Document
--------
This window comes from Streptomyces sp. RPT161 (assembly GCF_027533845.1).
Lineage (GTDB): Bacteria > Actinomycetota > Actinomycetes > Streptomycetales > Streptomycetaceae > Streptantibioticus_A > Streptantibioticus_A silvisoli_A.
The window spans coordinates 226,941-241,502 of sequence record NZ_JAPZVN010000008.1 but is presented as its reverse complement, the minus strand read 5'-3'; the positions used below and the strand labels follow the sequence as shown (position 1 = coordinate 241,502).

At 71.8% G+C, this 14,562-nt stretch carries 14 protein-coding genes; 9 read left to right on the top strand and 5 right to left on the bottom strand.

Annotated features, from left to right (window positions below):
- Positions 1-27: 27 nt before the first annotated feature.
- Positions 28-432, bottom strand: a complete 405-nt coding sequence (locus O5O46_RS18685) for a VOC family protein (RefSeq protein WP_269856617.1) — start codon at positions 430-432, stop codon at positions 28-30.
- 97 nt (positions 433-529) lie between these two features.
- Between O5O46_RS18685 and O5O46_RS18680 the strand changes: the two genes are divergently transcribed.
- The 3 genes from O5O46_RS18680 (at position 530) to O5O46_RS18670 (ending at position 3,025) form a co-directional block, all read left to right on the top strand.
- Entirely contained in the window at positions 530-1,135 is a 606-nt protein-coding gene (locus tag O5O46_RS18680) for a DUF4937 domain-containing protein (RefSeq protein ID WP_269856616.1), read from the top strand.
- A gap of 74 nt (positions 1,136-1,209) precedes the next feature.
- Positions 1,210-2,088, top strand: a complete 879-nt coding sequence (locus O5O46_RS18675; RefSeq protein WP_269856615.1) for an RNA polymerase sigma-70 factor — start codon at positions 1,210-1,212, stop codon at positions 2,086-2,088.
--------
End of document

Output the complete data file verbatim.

This window comes from Streptomyces sp. RPT161 (assembly GCF_027533845.1).
Lineage (GTDB): Bacteria > Actinomycetota > Actinomycetes > Streptomycetales > Streptomycetaceae > Streptantibioticus_A > Streptantibioticus_A silvisoli_A.
The window spans coordinates 226,941-241,502 of sequence record NZ_JAPZVN010000008.1 but is presented as its reverse complement, the minus strand read 5'-3'; the positions used below and the strand labels follow the sequence as shown (position 1 = coordinate 241,502).

At 71.8% G+C, this 14,562-nt stretch carries 14 protein-coding genes; 9 read left to right on the top strand and 5 right to left on the bottom strand.

Annotated features, from left to right (window positions below):
- Positions 1-27: 27 nt before the first annotated feature.
- Positions 28-432, bottom strand: a complete 405-nt coding sequence (locus O5O46_RS18685) for a VOC family protein (RefSeq protein WP_269856617.1) — start codon at positions 430-432, stop codon at positions 28-30.
- 97 nt (positions 433-529) lie between these two features.
- Between O5O46_RS18685 and O5O46_RS18680 the strand changes: the two genes are divergently transcribed.
- The 3 genes from O5O46_RS18680 (at position 530) to O5O46_RS18670 (ending at position 3,025) form a co-directional block, all read left to right on the top strand.
- Entirely contained in the window at positions 530-1,135 is a 606-nt protein-coding gene (locus tag O5O46_RS18680) for a DUF4937 domain-containing protein (RefSeq protein ID WP_269856616.1), read from the top strand.
- A gap of 74 nt (positions 1,136-1,209) precedes the next feature.
- Positions 1,210-2,088, top strand: a complete 879-nt coding sequence (locus O5O46_RS18675; RefSeq protein WP_269856615.1) for an RNA polymerase sigma-70 factor — start codon at positions 1,210-1,212, stop codon at positions 2,086-2,088.